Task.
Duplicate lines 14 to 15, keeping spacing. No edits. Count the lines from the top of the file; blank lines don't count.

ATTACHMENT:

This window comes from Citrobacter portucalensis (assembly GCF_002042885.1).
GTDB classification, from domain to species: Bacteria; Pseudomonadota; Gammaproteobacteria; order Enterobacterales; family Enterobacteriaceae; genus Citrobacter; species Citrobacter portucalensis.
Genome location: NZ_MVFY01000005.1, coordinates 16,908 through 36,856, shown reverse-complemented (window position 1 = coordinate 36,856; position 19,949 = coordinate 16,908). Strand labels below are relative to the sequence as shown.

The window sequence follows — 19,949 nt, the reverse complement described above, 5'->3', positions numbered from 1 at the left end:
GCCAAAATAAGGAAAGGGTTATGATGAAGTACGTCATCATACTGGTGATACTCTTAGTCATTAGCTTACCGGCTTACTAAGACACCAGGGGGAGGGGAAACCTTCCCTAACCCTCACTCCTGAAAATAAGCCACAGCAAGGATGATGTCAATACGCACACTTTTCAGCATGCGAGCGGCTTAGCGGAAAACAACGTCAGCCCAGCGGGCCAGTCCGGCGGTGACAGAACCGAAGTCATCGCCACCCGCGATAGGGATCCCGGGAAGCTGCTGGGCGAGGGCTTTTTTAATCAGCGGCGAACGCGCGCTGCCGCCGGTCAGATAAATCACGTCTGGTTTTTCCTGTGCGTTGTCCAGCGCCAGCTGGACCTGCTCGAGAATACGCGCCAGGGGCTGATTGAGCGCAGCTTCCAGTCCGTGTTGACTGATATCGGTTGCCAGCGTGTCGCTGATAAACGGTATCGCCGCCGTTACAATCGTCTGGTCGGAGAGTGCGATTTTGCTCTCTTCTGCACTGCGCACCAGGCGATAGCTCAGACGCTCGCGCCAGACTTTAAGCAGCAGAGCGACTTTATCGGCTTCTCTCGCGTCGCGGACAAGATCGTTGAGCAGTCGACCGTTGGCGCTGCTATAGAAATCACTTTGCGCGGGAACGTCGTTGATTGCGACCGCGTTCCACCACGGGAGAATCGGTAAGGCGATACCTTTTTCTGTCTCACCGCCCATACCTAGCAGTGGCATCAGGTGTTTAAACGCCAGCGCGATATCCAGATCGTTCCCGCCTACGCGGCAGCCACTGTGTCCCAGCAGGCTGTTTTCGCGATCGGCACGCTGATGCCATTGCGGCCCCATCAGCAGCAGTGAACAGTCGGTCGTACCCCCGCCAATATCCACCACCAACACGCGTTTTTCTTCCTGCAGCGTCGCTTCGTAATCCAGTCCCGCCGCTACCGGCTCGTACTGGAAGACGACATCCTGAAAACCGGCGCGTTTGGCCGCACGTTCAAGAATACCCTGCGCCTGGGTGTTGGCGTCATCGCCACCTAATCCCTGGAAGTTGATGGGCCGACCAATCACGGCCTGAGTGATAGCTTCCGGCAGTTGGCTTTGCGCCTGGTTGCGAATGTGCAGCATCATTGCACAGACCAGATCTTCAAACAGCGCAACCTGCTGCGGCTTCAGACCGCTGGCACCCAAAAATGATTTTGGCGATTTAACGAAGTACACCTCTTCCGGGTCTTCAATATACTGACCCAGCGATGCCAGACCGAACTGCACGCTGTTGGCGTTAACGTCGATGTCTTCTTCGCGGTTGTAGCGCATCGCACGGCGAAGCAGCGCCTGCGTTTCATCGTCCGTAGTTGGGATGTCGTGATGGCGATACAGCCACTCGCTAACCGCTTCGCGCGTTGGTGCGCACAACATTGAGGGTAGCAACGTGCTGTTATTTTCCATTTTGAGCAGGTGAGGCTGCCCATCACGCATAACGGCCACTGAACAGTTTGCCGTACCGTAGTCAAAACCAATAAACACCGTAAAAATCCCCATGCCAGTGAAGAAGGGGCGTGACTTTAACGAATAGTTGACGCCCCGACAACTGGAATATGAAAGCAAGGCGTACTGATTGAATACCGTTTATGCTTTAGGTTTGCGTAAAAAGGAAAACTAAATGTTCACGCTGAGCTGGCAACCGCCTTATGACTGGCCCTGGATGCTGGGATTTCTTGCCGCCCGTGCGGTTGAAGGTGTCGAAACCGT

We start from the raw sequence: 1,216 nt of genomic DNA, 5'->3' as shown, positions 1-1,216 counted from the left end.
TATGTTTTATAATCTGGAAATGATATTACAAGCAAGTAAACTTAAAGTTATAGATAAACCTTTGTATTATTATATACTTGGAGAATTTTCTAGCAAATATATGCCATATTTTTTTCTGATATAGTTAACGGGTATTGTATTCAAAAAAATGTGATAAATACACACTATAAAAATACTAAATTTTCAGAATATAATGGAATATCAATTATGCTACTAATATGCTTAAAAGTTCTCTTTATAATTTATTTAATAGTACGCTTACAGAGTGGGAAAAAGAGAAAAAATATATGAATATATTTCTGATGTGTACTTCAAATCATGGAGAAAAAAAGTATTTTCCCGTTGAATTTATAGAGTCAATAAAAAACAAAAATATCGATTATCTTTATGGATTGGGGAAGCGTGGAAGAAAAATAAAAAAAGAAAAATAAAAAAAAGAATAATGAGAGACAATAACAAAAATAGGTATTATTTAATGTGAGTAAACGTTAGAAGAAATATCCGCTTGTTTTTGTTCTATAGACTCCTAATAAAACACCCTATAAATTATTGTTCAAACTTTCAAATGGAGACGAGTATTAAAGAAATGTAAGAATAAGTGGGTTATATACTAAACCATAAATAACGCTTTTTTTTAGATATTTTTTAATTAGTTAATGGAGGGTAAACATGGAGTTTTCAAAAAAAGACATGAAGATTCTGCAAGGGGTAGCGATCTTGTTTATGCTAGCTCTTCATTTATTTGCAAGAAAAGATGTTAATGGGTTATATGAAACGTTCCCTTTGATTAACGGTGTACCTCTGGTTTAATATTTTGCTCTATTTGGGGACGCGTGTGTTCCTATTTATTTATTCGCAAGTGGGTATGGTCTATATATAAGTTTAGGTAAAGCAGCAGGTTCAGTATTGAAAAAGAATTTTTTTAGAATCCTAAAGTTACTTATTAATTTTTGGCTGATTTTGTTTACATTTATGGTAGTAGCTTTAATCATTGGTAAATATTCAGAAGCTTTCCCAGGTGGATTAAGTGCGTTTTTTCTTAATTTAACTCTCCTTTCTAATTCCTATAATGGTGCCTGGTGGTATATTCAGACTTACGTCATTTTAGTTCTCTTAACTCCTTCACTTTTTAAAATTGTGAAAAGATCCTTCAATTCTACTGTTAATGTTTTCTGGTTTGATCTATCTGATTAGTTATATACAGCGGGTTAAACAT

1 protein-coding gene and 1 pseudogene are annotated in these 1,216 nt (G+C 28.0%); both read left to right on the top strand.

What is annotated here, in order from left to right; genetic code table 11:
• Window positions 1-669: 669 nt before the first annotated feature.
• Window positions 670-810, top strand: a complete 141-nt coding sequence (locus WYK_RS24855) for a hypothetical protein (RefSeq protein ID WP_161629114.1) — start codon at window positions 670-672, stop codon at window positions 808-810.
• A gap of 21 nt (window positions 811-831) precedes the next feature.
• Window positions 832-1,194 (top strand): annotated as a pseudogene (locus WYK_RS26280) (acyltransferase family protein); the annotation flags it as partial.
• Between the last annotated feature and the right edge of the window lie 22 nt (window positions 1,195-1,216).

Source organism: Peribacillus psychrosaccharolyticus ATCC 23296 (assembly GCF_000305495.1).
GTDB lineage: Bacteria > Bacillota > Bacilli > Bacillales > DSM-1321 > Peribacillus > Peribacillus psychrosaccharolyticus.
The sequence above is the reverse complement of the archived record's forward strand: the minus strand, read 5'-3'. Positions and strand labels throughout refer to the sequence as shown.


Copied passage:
• Between the last annotated feature and the right edge of the window lie 22 nt (window positions 1,195-1,216).

Source organism: Peribacillus psychrosaccharolyticus ATCC 23296 (assembly GCF_000305495.1).